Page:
Suspect shot by FHP identified as cemetery owner - FOX 13 News

Suspect shot by FHP identified as cemetery owner

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One day after a shooting by an Florida Highway Patrol trooper at a cemetery, more information is emerging about the man who was shot.

But there are many unanswered questions surrounding the trooper who did the shooting.

The man who was shot was identified by the FHP as 48-year old Clifford Work, a married father and businessman who owns several Tampa Bay Area cemeteries, including the Royal Palm North Cemetery on Gandy Boulevard, where the incident happened.

One family member says Work often pulls 16 hour days. He has no criminal record, nothing more than a littering fine in 2003.

The trooper who shot him is Daniel Cole, a 13-year veteran of the Florida Highway Patrol. Just a few months ago, Cole made headlines for an incident involving a stun gun.

The shooting in the cemetery happened early Monday, around 6 a.m.

"The trooper did fire shots at a subject who was struck. He was taken to Bayfront Medical Center where he has received medical treatment," said FHP spokesman Sgt. Steve Gaskins on Monday, after the shooting.

According to the FHP, Trooper Daniel Cole was tracking a LoJack signal for a stolen vehicle, which they say led him to a garage in the back of the cemetery.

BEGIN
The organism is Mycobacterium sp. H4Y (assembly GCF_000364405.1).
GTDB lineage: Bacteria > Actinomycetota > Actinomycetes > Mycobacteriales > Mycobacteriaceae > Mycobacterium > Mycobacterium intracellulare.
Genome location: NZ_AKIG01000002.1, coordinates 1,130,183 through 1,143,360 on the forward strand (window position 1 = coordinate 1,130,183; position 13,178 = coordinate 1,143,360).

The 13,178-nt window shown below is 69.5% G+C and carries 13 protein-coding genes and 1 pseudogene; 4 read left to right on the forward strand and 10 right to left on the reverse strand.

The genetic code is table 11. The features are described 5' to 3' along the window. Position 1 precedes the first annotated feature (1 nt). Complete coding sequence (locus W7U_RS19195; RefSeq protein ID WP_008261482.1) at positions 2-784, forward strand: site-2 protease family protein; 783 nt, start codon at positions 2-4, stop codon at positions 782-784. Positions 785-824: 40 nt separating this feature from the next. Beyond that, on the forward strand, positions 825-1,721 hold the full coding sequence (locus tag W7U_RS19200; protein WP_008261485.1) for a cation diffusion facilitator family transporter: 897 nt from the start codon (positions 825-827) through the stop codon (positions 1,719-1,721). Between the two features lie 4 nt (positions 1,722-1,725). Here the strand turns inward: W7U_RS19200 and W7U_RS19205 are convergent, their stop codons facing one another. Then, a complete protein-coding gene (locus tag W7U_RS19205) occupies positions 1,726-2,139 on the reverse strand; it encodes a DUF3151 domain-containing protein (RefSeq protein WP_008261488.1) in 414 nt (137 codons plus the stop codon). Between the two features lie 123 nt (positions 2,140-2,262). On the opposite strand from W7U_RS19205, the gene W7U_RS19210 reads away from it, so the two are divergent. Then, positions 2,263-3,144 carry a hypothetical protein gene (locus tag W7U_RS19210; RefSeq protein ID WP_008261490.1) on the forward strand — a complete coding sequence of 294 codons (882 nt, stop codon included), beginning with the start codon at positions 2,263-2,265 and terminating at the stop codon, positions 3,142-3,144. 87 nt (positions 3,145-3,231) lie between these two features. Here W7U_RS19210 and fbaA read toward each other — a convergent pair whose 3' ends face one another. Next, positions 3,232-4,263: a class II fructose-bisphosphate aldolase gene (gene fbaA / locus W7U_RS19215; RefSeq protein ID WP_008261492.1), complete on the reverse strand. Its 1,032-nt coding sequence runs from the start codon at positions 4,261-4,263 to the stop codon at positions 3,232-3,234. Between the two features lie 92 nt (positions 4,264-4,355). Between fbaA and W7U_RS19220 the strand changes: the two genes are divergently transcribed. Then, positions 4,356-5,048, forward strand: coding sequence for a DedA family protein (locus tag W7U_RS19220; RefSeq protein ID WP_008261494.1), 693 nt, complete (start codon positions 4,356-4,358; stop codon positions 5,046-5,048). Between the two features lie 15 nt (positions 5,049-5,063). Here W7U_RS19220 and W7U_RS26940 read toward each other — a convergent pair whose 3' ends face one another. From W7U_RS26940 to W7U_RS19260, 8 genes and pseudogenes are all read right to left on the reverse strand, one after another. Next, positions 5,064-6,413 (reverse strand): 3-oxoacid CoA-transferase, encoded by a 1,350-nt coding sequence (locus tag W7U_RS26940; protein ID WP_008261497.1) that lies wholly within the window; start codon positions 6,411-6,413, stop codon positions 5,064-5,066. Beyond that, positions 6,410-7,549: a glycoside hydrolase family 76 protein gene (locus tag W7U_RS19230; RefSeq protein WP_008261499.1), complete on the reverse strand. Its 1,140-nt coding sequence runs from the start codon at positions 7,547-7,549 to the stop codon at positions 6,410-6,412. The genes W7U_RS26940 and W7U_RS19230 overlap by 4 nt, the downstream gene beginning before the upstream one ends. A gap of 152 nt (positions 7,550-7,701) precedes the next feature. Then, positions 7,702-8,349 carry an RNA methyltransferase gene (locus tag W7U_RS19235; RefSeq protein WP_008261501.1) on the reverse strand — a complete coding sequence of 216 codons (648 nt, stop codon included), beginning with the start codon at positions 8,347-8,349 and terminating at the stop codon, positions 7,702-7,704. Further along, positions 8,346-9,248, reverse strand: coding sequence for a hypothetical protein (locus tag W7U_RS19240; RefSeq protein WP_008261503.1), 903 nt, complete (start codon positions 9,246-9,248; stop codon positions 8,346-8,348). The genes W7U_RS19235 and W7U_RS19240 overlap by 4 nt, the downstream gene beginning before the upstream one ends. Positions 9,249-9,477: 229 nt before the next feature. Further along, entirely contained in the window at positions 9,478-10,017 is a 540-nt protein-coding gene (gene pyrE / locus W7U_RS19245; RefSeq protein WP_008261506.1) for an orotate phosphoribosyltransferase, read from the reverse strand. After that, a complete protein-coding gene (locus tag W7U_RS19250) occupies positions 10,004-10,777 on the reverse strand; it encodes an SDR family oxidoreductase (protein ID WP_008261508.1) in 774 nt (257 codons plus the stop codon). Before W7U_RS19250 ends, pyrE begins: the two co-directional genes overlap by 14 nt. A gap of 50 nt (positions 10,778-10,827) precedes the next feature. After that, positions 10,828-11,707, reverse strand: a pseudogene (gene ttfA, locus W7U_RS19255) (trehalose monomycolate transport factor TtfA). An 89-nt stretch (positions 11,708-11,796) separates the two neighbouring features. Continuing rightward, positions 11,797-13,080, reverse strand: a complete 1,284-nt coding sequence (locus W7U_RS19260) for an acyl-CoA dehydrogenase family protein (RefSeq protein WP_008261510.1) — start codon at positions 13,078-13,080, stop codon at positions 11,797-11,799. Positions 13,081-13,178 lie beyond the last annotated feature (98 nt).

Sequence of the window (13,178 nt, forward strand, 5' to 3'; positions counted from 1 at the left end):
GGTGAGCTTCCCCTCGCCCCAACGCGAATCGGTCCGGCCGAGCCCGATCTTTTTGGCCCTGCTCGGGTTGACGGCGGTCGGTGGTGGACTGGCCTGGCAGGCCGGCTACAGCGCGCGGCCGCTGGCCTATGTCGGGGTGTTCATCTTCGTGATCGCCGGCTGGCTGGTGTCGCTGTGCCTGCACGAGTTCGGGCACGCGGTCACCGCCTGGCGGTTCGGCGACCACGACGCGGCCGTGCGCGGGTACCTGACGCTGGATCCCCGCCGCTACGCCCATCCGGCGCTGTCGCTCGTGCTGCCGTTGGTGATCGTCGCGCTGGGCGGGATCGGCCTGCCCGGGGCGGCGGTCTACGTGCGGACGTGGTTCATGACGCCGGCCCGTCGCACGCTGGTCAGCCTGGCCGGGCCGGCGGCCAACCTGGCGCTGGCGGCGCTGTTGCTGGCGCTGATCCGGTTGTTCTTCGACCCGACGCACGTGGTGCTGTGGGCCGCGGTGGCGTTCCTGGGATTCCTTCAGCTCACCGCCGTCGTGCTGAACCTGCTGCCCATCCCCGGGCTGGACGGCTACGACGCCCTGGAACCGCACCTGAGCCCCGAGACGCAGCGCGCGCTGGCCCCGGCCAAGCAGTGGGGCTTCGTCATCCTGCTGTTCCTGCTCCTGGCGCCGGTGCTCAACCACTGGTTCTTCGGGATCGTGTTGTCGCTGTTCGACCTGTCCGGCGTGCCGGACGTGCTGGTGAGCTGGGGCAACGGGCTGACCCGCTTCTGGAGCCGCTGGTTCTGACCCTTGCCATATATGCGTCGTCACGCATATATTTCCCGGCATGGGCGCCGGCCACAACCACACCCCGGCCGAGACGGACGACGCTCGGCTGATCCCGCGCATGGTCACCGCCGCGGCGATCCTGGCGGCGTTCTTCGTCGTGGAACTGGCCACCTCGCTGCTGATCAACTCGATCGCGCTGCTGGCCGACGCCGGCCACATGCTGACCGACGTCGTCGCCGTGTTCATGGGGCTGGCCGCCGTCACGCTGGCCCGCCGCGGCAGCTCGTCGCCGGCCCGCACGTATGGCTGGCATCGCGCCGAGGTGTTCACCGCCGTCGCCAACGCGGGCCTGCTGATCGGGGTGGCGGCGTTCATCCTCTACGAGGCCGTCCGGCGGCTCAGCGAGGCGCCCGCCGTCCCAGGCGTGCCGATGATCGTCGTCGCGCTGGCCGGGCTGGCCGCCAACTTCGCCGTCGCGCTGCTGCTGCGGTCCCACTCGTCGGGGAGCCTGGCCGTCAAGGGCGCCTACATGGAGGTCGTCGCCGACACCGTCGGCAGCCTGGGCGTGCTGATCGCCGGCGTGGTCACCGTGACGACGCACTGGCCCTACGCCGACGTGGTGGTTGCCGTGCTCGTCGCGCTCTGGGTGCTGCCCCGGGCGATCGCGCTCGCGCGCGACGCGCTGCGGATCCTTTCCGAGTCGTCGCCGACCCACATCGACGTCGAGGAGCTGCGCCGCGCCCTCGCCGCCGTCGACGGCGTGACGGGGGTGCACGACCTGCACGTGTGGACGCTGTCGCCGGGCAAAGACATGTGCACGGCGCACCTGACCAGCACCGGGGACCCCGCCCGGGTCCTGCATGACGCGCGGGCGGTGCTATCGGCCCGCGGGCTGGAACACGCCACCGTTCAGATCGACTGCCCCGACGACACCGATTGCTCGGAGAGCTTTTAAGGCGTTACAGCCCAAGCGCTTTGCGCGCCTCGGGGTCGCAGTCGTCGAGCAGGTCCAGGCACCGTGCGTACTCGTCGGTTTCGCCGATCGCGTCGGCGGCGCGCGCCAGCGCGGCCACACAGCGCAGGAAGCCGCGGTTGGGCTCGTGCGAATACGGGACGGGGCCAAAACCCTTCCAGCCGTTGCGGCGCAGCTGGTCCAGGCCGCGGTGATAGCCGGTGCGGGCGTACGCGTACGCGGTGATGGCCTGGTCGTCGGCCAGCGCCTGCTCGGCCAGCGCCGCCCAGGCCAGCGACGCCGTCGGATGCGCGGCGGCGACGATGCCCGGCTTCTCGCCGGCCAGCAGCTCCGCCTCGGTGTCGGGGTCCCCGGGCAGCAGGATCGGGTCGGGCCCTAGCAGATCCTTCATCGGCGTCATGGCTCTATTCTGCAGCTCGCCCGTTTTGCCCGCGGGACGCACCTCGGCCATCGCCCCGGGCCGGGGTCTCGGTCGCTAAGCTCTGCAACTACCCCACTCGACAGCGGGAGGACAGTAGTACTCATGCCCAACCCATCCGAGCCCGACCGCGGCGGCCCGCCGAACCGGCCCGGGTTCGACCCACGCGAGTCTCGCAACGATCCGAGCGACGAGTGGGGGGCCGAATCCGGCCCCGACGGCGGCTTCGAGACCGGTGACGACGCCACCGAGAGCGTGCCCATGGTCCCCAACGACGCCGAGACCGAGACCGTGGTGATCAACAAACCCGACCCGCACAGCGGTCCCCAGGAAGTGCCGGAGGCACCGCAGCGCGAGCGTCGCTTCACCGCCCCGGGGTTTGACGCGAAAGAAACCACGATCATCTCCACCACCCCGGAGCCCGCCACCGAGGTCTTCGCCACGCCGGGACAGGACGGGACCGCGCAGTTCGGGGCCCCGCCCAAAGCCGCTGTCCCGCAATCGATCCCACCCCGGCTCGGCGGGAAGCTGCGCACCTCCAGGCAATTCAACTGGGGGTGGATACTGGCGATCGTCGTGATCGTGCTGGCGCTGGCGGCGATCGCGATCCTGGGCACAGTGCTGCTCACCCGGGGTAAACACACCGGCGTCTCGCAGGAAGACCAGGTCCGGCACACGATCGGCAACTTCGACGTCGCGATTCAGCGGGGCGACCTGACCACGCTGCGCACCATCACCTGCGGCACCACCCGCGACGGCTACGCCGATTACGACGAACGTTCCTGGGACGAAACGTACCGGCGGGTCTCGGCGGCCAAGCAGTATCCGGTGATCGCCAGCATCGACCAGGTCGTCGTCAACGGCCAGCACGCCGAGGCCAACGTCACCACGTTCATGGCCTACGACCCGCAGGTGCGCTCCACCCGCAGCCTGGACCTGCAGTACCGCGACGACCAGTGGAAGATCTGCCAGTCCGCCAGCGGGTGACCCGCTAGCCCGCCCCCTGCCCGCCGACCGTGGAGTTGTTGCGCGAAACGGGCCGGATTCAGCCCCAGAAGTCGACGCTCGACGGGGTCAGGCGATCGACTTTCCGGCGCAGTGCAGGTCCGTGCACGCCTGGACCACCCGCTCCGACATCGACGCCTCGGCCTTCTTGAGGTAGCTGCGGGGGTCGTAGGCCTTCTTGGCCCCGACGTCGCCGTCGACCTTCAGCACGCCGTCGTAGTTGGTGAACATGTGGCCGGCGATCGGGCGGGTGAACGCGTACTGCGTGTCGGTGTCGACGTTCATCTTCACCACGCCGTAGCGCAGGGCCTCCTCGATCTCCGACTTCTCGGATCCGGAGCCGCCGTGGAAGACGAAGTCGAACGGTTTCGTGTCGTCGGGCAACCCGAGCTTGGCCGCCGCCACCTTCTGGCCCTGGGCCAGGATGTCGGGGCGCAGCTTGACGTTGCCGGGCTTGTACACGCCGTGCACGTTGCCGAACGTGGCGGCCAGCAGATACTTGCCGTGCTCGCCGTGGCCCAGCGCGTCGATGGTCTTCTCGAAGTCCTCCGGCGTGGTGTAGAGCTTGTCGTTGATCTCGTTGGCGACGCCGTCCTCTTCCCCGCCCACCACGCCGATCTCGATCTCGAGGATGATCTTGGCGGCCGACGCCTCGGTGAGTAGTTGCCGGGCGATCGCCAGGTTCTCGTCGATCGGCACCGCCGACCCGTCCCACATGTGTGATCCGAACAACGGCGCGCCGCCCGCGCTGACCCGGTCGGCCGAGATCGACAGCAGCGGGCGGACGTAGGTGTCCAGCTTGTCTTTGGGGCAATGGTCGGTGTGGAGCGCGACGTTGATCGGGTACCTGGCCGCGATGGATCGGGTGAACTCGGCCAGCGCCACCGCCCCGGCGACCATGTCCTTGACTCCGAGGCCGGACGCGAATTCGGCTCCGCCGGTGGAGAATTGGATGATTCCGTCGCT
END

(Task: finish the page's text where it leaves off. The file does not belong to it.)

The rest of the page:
As he got closer to the garage, FHP says Cole spotted someone with a gun and fired on him.

Work was shot in the leg and taken to the hospital.

Cole used a stun gun on a woman who was handcuffed back in February. Investigators say Danielle Maudsley was being arrested in a hit and run case when she tried to escape. A dashboard video camera shows Trooper Cole chasing her, then using the stun gun on her from behind.

Maudsley fell and slammed her head into the asphalt. Although Trooper Cole was cleared of any wrongdoing, Maudsley is now in a vegetative state.

As for Monday's shooting, there are still a lot of questions. Did investigators ever find that LoJack signal? If so, whose vehicle was it? Did Work actually have a gun?  Records show he had a concealed weapons permit at one time. If Work did have a gun, was Trooper Cole threatened? Or did he shoot an innocent man?

So far, the Florida Highway Patrol isn't giving many answers. The Florida Department of Law Enforcement is now in charge of the investigation. Trooper Cole is on routine administrative leave pending the outcome of that investigation.

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